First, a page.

Israel says 21 soldiers killed in single attack in Gaza in its deadliest day since offensive began

Hamas has turned down a temporary ceasefire deal presented by Israel as fighting continues in Gaza

Israel's military says 21 of its soldiers were killed in a single attack in Gaza on Monday, making it the deadliest day for the Israel Defence Forces (IDF) since the start of its offensive.

Israeli Defence Minister Yoav Gallant called it a "difficult and painful morning", but vowed to continue the country's military operations against proscribed terror group Hamas.

The development comes as Israel faces growing internal pressure to negotiate a ceasefire deal, with one senior official suggesting that a two-month pause has recently been tabled.

Overnight, the Hamas-run Gaza Health Ministry said dozens of Palestinians had died from heavy fighting in the city of Khan Younis - bringing the Palestinian death toll to more than 25,000.

On Monday, 21 Israeli reservists were killed after a pair of two-storey buildings collapsed near the Maghazi refugee camp, in central Gaza.

The soldiers had been preparing explosives to demolish the buildings, when a Palestinian militant fired a rocket-propelled grenade at a nearby tank.

The blast triggered the explosives, causing both buildings to collapse on the soldiers inside.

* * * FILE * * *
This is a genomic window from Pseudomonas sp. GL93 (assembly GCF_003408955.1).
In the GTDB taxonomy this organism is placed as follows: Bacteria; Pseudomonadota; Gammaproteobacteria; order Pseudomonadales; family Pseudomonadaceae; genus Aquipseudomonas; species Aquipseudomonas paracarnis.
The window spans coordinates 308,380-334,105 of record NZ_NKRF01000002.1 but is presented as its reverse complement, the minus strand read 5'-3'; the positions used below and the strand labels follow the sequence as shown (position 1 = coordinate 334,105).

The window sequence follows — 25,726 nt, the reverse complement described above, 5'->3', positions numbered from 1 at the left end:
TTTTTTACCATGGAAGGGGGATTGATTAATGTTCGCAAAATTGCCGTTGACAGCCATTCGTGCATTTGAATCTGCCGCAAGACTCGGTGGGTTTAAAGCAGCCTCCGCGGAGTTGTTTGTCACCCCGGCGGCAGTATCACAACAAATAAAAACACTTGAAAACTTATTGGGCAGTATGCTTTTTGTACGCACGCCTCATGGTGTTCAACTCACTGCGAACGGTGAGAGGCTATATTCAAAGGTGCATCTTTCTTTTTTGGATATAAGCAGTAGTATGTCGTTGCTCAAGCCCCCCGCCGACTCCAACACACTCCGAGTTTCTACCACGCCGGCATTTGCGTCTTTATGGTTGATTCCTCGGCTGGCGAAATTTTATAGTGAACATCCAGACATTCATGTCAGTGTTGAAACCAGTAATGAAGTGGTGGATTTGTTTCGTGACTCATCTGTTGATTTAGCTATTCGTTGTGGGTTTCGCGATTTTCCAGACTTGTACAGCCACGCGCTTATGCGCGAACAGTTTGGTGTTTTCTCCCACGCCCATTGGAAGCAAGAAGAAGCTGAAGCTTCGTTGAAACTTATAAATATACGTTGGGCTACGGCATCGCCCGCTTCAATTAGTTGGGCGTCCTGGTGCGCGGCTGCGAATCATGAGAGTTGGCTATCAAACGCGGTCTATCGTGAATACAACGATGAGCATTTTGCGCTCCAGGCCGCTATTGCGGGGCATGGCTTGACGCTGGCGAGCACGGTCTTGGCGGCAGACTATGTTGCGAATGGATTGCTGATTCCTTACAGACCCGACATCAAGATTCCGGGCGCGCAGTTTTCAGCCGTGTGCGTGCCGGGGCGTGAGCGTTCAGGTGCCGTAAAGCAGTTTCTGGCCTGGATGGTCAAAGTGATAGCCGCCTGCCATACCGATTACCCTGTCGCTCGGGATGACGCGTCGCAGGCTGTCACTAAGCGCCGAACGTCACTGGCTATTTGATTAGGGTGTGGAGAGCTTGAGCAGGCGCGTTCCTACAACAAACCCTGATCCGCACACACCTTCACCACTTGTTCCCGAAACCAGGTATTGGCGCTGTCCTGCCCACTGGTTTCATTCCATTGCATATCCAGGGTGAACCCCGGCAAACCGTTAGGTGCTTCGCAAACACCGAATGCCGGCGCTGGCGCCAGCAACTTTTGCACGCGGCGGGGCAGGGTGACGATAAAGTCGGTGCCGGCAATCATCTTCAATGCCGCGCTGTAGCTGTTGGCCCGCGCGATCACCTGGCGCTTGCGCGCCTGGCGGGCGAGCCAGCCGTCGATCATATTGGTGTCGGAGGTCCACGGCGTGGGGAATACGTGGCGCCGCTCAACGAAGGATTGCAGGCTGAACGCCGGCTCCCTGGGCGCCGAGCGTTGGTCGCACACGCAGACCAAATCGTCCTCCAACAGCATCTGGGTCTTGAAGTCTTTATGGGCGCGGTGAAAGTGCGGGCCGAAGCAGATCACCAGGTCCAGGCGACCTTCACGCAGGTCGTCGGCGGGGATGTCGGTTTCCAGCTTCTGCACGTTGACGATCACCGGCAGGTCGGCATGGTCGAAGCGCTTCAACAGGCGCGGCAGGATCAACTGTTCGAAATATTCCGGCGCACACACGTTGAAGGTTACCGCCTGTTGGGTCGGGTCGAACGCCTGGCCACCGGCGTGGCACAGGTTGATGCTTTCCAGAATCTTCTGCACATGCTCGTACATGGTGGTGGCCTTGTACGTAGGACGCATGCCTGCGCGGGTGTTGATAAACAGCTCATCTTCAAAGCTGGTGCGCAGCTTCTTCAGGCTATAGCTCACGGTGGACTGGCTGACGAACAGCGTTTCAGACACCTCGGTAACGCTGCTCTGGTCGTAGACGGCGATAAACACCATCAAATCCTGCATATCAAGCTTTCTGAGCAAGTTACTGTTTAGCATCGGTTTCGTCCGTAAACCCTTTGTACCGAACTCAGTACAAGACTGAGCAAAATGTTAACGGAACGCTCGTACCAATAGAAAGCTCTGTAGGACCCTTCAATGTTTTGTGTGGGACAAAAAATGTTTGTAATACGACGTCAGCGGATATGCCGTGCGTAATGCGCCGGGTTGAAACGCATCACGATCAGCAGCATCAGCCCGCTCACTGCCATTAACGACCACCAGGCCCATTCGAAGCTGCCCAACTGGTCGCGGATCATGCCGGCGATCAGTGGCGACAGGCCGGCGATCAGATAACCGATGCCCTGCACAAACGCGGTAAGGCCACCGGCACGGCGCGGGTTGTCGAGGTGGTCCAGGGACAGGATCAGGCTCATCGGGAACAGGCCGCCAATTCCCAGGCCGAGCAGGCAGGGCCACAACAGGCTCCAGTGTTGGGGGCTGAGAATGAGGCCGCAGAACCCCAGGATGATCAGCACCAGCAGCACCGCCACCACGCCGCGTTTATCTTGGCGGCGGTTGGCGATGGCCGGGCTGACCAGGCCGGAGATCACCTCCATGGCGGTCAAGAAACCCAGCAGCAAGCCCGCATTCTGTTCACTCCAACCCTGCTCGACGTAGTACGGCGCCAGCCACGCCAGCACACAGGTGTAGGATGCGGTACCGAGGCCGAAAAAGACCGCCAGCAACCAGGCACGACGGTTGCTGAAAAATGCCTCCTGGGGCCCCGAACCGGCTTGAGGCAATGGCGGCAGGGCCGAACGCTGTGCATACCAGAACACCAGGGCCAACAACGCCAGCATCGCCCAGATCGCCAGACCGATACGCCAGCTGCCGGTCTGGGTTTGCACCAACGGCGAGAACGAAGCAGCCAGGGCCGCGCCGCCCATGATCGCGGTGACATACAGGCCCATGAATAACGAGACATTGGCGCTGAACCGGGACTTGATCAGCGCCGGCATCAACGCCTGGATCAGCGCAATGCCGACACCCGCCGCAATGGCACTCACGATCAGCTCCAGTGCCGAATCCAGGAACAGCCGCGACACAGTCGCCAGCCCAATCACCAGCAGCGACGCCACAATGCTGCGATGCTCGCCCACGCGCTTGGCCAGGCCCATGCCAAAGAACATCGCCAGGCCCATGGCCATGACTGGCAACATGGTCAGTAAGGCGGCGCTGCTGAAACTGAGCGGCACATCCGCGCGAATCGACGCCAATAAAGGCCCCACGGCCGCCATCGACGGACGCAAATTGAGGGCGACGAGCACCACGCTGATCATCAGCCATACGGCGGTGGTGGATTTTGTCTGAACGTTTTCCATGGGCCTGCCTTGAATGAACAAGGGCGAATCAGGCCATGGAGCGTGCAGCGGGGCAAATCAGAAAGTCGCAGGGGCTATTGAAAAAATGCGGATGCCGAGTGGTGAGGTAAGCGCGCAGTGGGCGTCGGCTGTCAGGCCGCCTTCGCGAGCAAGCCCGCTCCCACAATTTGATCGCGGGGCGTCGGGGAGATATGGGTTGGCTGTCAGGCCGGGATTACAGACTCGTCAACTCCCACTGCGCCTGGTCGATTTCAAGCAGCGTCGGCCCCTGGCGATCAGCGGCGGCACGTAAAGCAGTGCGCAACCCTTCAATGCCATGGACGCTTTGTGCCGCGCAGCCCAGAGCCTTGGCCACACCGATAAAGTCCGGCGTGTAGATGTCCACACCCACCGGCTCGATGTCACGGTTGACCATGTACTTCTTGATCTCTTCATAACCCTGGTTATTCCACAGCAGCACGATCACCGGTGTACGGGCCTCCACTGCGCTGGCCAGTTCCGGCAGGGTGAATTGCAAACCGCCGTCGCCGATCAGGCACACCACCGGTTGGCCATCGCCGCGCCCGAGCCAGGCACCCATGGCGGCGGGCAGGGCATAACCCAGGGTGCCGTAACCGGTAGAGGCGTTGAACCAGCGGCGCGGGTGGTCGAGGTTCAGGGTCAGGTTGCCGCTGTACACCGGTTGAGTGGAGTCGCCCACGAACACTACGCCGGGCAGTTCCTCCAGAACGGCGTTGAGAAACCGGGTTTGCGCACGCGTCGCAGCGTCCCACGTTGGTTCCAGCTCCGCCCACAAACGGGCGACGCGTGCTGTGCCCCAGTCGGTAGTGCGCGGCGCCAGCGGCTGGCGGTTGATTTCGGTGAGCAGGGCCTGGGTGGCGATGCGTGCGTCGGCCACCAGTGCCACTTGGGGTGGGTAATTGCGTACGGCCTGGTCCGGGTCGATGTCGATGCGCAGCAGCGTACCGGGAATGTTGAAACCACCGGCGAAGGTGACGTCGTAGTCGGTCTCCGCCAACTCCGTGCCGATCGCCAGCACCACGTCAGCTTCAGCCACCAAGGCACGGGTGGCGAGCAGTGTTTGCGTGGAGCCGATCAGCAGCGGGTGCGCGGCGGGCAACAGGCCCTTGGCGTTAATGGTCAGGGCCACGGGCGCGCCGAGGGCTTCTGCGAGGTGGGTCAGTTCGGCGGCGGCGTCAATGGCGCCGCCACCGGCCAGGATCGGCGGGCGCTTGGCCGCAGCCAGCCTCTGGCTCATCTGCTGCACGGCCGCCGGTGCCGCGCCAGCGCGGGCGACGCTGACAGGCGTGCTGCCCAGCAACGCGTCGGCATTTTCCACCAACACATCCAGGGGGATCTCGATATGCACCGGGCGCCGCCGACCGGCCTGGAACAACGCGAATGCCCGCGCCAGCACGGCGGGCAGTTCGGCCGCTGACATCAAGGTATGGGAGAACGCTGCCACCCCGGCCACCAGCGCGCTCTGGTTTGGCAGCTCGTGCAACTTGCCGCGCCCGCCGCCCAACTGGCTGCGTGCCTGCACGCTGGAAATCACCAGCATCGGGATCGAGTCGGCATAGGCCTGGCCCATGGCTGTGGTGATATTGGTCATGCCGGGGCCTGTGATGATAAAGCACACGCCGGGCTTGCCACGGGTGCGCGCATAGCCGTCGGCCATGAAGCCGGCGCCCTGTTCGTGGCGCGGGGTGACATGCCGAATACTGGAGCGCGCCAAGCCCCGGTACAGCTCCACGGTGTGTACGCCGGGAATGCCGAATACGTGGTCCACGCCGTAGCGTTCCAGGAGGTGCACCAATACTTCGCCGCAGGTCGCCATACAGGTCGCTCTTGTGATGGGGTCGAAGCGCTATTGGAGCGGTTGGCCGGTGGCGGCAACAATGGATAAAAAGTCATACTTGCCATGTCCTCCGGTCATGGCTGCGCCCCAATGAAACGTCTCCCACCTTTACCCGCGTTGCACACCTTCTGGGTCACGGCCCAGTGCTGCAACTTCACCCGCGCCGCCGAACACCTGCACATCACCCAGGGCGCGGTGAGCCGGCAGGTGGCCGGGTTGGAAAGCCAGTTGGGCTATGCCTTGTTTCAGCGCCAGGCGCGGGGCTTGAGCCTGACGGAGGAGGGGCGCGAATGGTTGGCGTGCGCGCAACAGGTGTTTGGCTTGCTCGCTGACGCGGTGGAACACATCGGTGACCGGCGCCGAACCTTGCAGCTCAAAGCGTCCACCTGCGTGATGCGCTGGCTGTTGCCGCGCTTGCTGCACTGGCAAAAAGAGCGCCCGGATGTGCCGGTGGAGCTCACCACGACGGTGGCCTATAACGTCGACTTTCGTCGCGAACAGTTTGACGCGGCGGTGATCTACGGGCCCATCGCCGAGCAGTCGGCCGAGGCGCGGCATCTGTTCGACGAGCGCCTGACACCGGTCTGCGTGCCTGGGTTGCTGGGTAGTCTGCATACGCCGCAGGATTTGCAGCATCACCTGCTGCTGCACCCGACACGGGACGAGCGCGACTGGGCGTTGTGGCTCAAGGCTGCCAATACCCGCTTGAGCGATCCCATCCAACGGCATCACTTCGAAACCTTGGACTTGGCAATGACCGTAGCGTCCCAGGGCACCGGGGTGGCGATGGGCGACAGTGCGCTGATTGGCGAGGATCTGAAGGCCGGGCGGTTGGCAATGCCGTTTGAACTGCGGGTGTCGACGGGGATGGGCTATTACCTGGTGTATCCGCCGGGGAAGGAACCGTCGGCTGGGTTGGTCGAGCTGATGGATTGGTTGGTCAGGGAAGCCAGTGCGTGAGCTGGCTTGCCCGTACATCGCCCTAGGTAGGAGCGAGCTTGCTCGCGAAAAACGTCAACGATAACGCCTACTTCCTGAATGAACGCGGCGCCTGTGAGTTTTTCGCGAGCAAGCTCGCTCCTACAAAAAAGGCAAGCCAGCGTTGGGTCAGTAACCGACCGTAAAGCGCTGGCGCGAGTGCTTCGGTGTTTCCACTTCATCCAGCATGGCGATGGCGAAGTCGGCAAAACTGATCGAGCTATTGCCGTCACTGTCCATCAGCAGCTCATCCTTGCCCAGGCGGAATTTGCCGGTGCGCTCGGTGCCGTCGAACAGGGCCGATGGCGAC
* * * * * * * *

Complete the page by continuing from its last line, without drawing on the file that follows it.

More than 200 Israeli soldiers have now died since the start of the country's offensive.

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Israel's ground operations in recent weeks have focused in southern Gaza, after the IDF said it had largely destroyed Hamas' military capabilities in the north, including Gaza City.

Meanwhile, a senior Egyptian official said Israel has proposed a two-month ceasefire, in which the remaining hostages Hamas holds - estimated to be more than 100 - would be freed in exchange for the release of Palestinians imprisoned by Israel.

Around 250 people were abducted by Hamas, following its offensive into southern Israel, of which more than 100 were released in November in exchange for a weeklong ceasefire and the release of 240 Palestinians imprisoned by Israel.

The official - who was not authorised to brief media and spoke on condition of anonymity - added that as part of the deal senior Hamas leaders in Gaza would be allowed to relocate to other countries.

Smoke rises following Israeli airstrikes in Khan Younis. Credit: AP

Hamas rejected the proposal and is insisting that no more hostages will be released until Israel ends its offensive and withdraws from Gaza, according to the official.

Israel's government declined to comment on the talks.

Israeli Prime Minister Benjamin Netanyahu has previously said he will not negotiate a ceasefire, rejecting the idea of a 'two-state' solution and instead saying Israel will need to expand its military operations and oversee control of the Gaza Strip at the end of the war.

Families of the hostages and many of their supporters have called for Israel to reach a ceasefire deal, saying that time is running out to bring the hostages home alive.

On Monday, dozens of hostages' relatives stormed a parliamentary committee meeting, demanding a deal to win their loved ones' release.

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